For the first time in 35 years, there is no winner in the Fiction category for the Pulitzer Prizes. That despite the fact that three fine books were nominated: Train Dreams, Swamplandia!, and The Pale King.But evidently those three books were not that great. Or at least that's my take-away from the announcement.
The judges are in for a PR-storm of mighty proportions. Even the three jurors who proposed the nominated books seemed mystified by the decision, or lack of decision. Juror Susan Larson, from The Times-Picayune, has said that she was incredibly disappointed that the judges could not come to a consensus for a winner.
She and the other 3 jurors went through 300 books to come up with their shortlist, or as she called it "the most intense book club ever." Larson was not a happy camper this morning on NPR as she said that this was a blow for fiction writers. However, trying to put a good spin on it, Larson said maybe now people will buy all three nominated books.
This isn't the first time that the nominees have been snubbed. In 1977, judges said the nominees just weren't worthy of the prize. Ouch. In 1984, the overall Pulitzer committee reversed the judges' decision and awarded the prize to a different book than the one selected. That must have been nice for the first-choice book.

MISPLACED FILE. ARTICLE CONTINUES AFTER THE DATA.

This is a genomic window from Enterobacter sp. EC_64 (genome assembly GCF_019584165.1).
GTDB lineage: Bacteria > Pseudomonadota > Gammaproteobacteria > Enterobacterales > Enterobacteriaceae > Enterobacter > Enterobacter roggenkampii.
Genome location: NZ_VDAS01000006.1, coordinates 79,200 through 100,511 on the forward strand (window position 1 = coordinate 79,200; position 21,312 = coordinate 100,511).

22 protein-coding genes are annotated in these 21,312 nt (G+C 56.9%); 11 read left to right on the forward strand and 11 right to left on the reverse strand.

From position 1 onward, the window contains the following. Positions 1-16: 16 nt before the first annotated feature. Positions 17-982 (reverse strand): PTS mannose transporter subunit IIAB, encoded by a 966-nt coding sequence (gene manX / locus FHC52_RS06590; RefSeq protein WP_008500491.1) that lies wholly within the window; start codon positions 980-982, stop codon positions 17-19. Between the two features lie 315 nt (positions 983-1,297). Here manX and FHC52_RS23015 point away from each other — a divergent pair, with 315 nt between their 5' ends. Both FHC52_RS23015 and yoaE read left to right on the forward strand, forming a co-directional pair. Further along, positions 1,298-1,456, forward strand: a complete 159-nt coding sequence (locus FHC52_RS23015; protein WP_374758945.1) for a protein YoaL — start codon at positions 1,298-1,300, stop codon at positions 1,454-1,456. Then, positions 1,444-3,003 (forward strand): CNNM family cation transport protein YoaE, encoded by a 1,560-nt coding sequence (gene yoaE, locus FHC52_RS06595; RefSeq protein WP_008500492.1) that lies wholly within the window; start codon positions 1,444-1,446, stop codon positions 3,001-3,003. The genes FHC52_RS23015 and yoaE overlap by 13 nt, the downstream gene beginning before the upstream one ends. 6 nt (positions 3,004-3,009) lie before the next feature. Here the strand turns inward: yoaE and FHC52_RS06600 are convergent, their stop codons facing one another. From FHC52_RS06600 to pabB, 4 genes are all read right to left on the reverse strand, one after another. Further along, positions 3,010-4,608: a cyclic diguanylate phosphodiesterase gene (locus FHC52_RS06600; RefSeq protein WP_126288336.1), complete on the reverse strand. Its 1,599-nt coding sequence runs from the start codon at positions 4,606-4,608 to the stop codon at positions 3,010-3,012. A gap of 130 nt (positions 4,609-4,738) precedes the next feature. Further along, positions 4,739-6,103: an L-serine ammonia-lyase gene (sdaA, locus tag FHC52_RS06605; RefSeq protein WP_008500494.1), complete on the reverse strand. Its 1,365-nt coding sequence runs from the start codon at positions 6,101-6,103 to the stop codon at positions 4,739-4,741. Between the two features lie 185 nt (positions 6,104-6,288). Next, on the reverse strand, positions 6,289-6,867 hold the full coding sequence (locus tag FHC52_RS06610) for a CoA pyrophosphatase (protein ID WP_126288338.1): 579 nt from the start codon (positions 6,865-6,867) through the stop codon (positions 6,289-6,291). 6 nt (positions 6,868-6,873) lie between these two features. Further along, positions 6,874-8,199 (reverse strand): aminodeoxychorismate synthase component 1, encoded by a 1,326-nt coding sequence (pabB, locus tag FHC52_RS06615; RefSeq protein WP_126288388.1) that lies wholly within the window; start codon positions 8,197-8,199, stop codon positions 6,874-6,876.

And in 1941, no prize was awarded, despite the fact that For Whom the Bell Tolls was nominated.
People can be wrong, and we all know that taste is very subjective. One person's Pride and Prejudice is another person's Ulysses. However, I think the lack of an award in Fiction hurts the publishing business at a time when it needs it least. There are too many fabulous writers out there that are not receiving much-deserved recognition.
Speaking of recognition, The Tuscaloosa News received a Pulitzer for its coverage of the tornadoes last year, The Huffington Post took the top prize for its amazing online reporting on soldiers returning from war, and The Patriot-News in Harrisburg, Pa., garnered the top award for its coverage of the Penn State scandal. As a former journalist, I love to see news outlets get the attention they deserve for serious reporting. That doesn't come for free, either, Mr. Internet.
For the full list of Pulitzers, click here.